CS6371: Advanced Programming Languages

Mon,Wed 11:30-12:45 PM

Classroom: ECSS 2.306


Instructor and TA

Instructor: Gopal Gupta, ECSS 4.907, 972-883-4107, [email protected]

                        Office hours: MW 10:00AM-11:00AM or by appointment

Teaching Assistant: TBA TBA; TA Email: TBA


Homework Link: click here


This course will deal with Advanced Concepts in Programming Languages. The following are the course learning objectives:
  1. Learn Lambda Calculus and functional programming
  2. Learn Logic Programming and Prolog
  3. Learn Denotational Definition of Programming Languages
  4. Learn Fixpoints; Program Verification
  5. Learn Operational Semantics & Axiomatic Semantics
  6. Learn Partial Evaluation; Interpretation & Automatic Compilation of Languages
We will first cover functional programming, followed by logic programming. Then we will switch to studying semantics of programming languages (Operational, Denotational and Axiomatic). We will also study basics of program verification. Good understanding of set theory, discrete mathematics, and data structures is required for this course. In the semantics part, significant amount of time will be devoted to denotational semantics.


This course will help in considerably improving your understanding of the process of programming and the structure of computation. You will also learn how to rapidly implement interpreters and compilers for imperative programming languages. You will also see the close relationship between language semantics and correctness of programs. Your understanding of declarative programming will also improve.


  1. Discrete Structures (CS5333 or CS3305 or equivalent). You must have taken this course or possess knowledge equivalent to this course (i.e., you should not have a deficiency for Discrete Math on your record).
  2. Algorithm Analysis and Data Structures (CS 3345 or CS5343 or equivalent). You must have taken this course or possess knowledge equivalent to this course (i.e., you should not have a deficiency for Data Structures/Algorithms on your record).
  3. Automata Theory (CS 4384 or CS5349). You must have taken this course or possess knowledge equivalent to this course (i.e., you should not have a deficiency for Automata Theory on your record).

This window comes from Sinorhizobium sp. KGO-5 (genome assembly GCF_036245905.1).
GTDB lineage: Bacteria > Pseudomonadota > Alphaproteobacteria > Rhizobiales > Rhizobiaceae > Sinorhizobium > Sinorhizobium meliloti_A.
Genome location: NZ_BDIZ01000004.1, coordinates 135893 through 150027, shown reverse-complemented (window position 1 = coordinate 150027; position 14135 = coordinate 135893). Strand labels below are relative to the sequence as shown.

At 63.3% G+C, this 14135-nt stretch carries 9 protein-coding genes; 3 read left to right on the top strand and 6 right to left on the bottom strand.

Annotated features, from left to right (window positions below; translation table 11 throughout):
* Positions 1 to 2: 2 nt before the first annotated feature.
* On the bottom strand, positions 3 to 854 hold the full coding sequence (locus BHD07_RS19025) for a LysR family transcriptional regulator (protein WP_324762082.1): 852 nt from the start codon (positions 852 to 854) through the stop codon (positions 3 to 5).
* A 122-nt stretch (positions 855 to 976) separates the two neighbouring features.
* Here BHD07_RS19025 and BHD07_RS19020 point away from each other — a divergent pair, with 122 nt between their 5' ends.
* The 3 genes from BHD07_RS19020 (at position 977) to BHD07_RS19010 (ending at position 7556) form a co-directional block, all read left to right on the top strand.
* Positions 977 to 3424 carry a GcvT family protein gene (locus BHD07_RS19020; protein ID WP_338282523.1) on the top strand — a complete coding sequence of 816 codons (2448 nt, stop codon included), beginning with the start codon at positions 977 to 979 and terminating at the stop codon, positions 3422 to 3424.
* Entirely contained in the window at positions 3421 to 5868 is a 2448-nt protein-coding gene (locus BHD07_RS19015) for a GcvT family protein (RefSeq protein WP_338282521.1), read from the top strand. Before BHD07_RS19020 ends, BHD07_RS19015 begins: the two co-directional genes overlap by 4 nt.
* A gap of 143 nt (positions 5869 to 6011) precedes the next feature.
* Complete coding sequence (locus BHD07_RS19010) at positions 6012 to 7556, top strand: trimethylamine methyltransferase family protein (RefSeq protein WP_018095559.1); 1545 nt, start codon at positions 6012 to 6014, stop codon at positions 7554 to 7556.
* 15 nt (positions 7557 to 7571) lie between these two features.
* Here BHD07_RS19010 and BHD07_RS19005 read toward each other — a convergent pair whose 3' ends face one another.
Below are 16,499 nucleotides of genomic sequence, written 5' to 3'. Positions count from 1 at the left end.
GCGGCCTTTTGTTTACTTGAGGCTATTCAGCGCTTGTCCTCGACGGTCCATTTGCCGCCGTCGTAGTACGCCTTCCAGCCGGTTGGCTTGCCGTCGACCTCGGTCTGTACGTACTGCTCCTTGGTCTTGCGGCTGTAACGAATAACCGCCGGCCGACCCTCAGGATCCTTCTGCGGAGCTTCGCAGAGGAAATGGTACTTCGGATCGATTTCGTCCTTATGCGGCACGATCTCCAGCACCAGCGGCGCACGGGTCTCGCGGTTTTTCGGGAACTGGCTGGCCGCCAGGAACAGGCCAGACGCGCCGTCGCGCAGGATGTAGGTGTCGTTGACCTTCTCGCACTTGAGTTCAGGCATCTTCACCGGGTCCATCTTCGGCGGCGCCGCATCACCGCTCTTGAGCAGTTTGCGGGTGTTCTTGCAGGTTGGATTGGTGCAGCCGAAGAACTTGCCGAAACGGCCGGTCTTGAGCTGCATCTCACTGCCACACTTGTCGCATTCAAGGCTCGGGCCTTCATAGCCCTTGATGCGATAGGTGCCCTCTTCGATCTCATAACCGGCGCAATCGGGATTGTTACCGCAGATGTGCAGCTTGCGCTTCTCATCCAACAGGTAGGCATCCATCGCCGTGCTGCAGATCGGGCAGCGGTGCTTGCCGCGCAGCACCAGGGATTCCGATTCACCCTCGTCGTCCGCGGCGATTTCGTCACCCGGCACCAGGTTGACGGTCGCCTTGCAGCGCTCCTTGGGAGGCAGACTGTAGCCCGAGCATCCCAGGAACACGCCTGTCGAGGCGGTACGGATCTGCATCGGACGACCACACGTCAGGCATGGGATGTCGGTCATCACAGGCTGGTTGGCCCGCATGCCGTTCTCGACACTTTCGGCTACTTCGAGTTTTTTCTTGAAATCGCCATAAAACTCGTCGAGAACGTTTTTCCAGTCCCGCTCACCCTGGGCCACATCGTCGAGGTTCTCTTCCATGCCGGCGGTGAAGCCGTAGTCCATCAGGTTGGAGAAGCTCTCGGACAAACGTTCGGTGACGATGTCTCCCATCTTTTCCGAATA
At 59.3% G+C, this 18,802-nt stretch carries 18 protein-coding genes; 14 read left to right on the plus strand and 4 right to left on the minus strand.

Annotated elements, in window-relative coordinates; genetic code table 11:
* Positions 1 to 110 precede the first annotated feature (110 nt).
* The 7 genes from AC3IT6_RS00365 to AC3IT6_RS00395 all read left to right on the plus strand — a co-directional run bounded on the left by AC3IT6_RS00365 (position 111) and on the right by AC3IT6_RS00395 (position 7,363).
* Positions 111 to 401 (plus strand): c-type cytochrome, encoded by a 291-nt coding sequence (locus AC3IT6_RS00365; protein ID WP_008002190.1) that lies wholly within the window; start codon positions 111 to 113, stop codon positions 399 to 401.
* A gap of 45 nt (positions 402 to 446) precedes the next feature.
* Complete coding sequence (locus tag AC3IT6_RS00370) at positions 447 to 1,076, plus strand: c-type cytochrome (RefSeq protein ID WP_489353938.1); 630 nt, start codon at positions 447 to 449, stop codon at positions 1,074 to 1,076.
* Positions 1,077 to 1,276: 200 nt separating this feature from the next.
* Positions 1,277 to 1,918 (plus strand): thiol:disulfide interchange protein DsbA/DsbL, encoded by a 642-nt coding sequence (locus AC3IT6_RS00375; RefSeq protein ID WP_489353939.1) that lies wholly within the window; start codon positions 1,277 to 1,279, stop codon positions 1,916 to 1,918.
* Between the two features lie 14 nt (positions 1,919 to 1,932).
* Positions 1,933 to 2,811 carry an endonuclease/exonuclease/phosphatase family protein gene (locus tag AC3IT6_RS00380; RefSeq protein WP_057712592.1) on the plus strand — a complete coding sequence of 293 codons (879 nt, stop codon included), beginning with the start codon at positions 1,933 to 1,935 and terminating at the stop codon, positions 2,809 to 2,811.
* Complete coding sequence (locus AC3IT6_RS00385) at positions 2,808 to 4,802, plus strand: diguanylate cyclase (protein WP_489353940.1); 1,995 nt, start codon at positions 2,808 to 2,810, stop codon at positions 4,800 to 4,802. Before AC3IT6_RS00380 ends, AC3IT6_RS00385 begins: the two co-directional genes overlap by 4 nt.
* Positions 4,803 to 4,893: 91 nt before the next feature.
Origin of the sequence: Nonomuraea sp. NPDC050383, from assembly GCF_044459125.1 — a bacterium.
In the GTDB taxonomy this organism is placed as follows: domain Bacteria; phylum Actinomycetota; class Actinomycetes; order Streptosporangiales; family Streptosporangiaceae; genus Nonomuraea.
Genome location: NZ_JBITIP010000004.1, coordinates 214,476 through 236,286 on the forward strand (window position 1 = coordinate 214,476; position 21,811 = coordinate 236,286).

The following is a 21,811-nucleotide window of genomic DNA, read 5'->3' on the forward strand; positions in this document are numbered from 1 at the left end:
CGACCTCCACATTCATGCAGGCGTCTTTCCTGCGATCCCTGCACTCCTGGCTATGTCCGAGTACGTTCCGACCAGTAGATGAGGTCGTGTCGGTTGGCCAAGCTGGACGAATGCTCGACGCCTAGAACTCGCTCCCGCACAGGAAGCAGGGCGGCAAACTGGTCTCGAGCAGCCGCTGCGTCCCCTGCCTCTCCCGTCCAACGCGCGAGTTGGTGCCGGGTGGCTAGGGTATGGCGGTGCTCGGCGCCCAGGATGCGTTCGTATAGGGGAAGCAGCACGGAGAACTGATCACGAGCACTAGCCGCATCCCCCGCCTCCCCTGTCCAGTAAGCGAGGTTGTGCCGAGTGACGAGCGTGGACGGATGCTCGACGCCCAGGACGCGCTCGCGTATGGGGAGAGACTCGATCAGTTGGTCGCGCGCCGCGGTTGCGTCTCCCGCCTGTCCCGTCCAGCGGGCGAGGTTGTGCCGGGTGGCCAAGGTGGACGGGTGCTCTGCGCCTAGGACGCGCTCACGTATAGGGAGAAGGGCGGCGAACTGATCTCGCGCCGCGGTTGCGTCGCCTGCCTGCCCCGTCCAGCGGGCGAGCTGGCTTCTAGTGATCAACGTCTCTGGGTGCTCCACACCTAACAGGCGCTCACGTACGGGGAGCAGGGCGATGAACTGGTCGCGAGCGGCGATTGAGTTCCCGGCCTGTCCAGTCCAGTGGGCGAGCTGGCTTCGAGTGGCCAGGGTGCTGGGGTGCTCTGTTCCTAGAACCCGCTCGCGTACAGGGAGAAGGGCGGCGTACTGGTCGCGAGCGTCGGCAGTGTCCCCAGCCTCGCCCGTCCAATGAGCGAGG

If you have not taken one of these classes, you should drop this course. No exceptions.

Text and References

Denotational Semantics by D.A. Schmidt (out of print, but available here electronically).

(Reference) Elements of ML Programming, Jeffrey D. Ullman, ML97 Edition. You can find a free tutorial on ML here

(Reference) The Art of Prolog, L. Sterling and E. Shapiro. Free books on Prolog are available online:

Course notes will be available (see below).

Software Used

We will be using the Standard ML of New Jersey for ML programming and SWI Prolog or Sicstus Prolog for Prolog programming.

SML can be found in: /usr/local/bin/sml

SWI Prolog can be found in: /usr/local/bin/pl

Sicstus Prolog can be found in: /usr/local/bin/sicstus

Of course, we'll learn in this course how to use these systems.

You can also download personal versions of SWI Prolog and Standard ML of NJ for your PC:


This will be a lecture/discussion oriented course. Home assignments will consist of exercises and readings from the text (homework assignments can be found here). You are allowed to discuss the assignments with other students but the work should be your own. Homework solutions should be submitted in hardcopy along with sample runs of your programs (click here for details). There will be programming assignments throughout the course (in Prolog and ML). We will cover fundamentals of functional programming and logic programming and chapter 1 through 5 and parts of chapter 6 in Schmidt's book. Anything that is not covered in CS 5333, 5343, and 5349, will be covered in class (in other words, no prior knowledge regarding the course material will be assumed). The list of topics is as follows:

Programming with Functions; Lambda Calculus and ML programming; Logic programming; Unification and backtracking; Search tree; Programming in Prolog;

Abstract Syntax; Definite Clause Grammars; Grammar Classifications; Sets, functions, domains; Domain Theory: Primitive and Compound Domains; Denotational Definition of Programming Languages; Semantics of Imperative Languages; Recursive Functions; Monotonicity, Continuity, and Fix-points;

Introduction to semantics of Logic Programming Languages, Verification of Programs, Partial Evaluation; Interpretation and Automatic Compilation;

Axiomatic Semantics: Hoare's Axiomatization of partial correctness of programs;